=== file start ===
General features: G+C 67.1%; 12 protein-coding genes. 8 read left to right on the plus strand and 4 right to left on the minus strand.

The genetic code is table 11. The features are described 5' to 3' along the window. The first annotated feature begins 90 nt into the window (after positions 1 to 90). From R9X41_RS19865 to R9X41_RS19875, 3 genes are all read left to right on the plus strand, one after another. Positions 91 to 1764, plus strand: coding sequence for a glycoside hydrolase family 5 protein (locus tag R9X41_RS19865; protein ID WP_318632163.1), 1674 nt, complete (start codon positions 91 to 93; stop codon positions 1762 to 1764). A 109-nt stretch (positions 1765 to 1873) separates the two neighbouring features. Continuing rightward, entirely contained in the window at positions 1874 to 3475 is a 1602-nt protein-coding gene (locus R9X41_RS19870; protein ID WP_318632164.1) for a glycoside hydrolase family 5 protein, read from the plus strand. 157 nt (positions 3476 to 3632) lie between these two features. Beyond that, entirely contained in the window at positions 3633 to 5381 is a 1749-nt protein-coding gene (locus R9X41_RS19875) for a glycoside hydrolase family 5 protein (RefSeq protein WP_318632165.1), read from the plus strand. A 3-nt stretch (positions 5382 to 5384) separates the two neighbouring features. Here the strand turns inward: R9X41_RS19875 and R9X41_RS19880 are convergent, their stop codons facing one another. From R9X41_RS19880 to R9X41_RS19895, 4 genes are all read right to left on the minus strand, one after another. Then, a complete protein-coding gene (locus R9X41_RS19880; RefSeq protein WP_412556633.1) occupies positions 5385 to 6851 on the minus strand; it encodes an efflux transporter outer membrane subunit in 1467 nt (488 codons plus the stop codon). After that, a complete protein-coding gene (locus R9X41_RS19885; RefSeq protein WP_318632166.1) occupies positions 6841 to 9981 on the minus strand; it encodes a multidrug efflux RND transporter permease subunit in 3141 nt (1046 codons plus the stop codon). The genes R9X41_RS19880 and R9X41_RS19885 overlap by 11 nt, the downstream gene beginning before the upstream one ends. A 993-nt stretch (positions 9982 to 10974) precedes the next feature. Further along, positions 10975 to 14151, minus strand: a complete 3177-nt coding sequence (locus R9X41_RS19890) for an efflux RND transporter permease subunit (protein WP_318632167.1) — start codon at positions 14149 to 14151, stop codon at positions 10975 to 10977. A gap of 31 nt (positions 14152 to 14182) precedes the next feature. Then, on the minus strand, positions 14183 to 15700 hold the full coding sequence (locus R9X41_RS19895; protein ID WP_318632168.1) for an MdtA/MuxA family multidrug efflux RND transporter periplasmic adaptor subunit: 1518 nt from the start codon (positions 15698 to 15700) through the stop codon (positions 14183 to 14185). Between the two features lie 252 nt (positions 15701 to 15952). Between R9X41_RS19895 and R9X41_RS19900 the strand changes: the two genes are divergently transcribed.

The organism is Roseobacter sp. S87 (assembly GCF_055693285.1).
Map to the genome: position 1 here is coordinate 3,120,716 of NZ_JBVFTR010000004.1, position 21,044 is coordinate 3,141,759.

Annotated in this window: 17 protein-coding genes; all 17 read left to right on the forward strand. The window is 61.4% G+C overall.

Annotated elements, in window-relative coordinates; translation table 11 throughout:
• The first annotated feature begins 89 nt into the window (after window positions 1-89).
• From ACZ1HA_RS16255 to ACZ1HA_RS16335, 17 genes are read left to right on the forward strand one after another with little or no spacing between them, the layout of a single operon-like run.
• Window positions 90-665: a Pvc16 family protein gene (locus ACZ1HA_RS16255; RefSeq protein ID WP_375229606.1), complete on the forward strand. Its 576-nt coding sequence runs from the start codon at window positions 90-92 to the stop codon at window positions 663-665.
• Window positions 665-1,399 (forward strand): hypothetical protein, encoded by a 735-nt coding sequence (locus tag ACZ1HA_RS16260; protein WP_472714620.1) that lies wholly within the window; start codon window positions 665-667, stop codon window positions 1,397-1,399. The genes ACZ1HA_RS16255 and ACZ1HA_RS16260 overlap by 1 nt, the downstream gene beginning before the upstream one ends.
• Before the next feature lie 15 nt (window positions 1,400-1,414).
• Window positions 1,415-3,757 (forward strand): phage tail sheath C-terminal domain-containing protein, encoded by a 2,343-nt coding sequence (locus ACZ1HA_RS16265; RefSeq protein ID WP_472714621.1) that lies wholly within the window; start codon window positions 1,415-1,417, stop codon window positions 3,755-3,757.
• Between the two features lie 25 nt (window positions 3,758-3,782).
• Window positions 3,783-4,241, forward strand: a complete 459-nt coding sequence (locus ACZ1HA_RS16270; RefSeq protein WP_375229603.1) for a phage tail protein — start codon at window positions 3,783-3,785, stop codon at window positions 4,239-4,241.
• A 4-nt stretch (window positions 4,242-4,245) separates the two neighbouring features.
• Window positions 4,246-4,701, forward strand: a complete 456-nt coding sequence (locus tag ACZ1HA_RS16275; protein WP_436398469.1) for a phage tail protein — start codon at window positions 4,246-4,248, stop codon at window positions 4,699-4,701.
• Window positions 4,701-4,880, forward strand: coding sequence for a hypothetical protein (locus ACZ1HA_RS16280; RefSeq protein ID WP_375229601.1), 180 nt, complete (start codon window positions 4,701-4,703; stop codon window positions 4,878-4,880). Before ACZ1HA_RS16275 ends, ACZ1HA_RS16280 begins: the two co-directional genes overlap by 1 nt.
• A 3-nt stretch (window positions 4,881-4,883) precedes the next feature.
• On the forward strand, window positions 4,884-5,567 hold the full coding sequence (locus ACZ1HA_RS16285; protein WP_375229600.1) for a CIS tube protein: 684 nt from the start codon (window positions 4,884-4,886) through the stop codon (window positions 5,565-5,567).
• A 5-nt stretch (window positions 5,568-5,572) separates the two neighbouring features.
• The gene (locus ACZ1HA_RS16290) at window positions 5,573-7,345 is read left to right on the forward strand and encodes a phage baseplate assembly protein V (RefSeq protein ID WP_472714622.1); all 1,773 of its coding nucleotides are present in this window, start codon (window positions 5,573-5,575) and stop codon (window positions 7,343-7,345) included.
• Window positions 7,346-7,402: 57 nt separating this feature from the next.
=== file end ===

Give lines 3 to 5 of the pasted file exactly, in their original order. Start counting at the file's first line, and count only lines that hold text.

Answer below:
The organism is Roseobacter sp. S87 (assembly GCF_055693285.1).
Map to the genome: position 1 here is coordinate 3,120,716 of NZ_JBVFTR010000004.1, position 21,044 is coordinate 3,141,759.

Annotated in this window: 17 protein-coding genes; all 17 read left to right on the forward strand. The window is 61.4% G+C overall.